Here are some of the most frequently asked questions about BALM. anything else, give us a shout at email@example.com.
How should I use the resources?
BALM resources were mainly designed to encourage meaningful, intergenerational dialogue. You can use them with family members, friends, or any member of your community that you trust or wish to create a bond with. You can also use them to connect with a stranger. You decide. It's in your hands.
You are free to choose the theme or questions you want to discuss, but before you start, we recommend you check how the speaker is doing by asking general questions about how they are feeling, what is on their minds, what they have been doing to keep them busy lately or what are their plans for the upcoming days, etc.
How can I support this project?
Thank you so much for enquiring about supporting this project. We would love for you to get involved. BALM was created with the support of Voluntary Services Lewisham. We specifically encourage applicants of Afro-Caribbean descent to enroll as volunteers. Follow the link below or contact firstname.lastname@example.org to get more details.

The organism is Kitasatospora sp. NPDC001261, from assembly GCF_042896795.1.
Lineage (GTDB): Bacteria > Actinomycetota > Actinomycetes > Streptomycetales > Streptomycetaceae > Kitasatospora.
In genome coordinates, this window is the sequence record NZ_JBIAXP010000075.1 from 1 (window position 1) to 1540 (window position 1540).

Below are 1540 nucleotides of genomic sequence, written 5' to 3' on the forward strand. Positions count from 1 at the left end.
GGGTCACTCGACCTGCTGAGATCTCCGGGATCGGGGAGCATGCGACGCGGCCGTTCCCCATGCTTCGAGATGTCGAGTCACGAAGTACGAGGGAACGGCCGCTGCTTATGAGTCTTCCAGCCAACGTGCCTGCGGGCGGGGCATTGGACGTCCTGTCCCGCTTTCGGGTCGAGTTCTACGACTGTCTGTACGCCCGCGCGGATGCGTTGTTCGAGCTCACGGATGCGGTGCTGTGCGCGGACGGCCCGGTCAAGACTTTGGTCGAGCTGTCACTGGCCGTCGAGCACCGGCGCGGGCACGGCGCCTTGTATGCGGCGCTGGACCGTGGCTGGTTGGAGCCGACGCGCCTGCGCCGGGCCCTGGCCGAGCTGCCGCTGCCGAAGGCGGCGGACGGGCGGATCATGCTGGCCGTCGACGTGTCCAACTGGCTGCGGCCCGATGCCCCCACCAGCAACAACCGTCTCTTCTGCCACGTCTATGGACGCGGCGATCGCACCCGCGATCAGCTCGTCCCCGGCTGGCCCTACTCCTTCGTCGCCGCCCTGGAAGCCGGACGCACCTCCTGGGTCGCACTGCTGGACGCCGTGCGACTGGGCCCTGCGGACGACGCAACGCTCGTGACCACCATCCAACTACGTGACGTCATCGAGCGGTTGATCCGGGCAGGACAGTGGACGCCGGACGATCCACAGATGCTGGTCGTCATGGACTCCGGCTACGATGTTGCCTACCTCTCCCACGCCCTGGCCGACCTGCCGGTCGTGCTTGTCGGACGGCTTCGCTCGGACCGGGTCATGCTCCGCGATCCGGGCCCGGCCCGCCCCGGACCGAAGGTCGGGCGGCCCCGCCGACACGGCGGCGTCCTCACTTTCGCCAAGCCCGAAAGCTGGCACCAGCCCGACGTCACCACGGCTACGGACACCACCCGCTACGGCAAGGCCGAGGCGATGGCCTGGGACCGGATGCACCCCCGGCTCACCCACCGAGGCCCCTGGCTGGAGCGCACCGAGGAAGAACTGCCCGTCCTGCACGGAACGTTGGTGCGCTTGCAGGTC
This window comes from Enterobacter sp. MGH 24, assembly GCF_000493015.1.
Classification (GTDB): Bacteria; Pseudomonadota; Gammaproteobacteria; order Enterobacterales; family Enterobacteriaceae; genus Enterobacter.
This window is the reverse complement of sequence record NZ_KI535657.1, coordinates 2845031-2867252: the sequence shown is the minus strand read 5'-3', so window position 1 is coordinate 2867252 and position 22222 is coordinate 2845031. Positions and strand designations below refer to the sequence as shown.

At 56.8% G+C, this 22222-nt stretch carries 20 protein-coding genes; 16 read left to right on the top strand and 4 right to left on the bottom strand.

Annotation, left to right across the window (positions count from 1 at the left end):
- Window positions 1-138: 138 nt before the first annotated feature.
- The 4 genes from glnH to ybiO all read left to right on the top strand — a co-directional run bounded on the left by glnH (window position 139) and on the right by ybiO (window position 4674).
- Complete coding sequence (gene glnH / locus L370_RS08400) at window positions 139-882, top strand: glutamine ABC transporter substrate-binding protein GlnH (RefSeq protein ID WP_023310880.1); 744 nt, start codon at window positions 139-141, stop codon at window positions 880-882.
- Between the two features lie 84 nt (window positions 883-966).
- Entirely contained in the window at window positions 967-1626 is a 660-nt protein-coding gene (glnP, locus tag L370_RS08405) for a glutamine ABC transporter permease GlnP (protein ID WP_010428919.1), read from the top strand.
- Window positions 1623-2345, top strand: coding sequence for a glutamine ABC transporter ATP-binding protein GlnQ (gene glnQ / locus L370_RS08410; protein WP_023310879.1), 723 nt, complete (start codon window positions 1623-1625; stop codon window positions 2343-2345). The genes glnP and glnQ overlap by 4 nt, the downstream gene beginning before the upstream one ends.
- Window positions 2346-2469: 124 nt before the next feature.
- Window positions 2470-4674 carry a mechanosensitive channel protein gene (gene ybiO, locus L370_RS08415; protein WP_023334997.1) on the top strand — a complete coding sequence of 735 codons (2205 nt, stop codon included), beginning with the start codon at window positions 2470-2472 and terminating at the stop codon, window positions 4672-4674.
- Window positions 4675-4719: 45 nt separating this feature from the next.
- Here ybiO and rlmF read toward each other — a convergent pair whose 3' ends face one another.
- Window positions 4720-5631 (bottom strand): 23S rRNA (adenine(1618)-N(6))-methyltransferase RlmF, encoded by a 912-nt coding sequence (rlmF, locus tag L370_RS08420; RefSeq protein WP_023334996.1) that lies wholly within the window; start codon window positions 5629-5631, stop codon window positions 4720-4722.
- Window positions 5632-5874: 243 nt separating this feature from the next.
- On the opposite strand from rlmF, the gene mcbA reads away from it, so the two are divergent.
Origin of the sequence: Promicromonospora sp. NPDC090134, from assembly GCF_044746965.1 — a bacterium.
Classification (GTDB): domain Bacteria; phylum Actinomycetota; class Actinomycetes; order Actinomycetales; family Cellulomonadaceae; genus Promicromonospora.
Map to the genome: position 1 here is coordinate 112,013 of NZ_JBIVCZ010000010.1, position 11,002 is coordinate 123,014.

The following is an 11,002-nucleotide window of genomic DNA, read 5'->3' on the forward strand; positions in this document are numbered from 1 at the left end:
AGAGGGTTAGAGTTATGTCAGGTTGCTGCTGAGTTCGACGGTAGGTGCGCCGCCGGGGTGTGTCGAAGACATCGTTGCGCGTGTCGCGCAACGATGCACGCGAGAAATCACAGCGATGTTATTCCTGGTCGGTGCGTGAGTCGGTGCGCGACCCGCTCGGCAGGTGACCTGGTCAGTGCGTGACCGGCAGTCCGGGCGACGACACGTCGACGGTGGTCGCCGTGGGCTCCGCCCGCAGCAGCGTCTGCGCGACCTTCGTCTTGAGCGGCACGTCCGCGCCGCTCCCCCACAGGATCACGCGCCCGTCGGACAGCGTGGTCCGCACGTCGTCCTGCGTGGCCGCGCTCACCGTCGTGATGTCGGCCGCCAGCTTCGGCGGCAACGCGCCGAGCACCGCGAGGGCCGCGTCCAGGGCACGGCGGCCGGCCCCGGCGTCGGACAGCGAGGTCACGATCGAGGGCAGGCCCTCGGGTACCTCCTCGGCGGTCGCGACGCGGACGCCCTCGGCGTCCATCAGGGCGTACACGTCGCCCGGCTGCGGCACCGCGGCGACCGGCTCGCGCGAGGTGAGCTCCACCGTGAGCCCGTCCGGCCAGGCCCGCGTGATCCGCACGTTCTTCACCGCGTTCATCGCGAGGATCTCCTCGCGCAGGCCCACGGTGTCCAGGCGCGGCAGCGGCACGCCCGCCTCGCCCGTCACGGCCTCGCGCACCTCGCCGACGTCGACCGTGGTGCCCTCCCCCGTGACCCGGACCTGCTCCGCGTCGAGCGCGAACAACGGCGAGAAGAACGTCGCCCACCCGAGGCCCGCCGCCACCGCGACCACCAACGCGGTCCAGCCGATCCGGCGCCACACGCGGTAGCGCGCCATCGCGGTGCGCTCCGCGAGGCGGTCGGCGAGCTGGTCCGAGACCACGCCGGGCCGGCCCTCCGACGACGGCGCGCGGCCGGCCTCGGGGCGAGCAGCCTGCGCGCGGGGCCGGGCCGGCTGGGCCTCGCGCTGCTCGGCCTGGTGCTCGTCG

Can I use the resources instead of going to counselling or therapy?
While we encourage the use of resources, therapy and/or counselling are still important treatments in ensuring your mental wellbeing. Have a look at our DIRECTORY, you’ll find a carefully curated list of all the services offered in the borough.
I am not Black or of Afro-Caribbean heritage; can I still use the resources?
Yes, you can still access the resources even though they’re tailored for the Afro-Caribbean experience. However, if you happen to not be able to answer a question from the cards, or your ability to answer feels limited, stop and ask yourself why that might be. Take the opportunity to reflect on your identity and the role it plays in your lived experience.
I am not Black or of Afro-Caribbean heritage; how can I contribute to this project?
If you are not Black or of Afro-Caribbean heritage and wish to contribute, the first thing you must do is put in the work to understand how anti-blackness manifests in your communities, in your relationships and in yourself. BALM is a platform that centres the wellbeing of Afro-Caribbean communities. While many Black people work tirelessly to dismantle harmful systems that we had no part in creating, we believe it is paramount for Black people to have a space to be, thrive and not just survive.
Stop the denial. Educate yourself. Accept discomfort. Put in the work. Be humble.
We believe this work is most impactful when it is self-directed, but we’ve provided two resources to get you started on your ongoing journey through anti-racism and active allyship. A concerted effort to develop your own understanding of the effect of racism on Black mental health is an imperative first step before you enroll as a volunteer.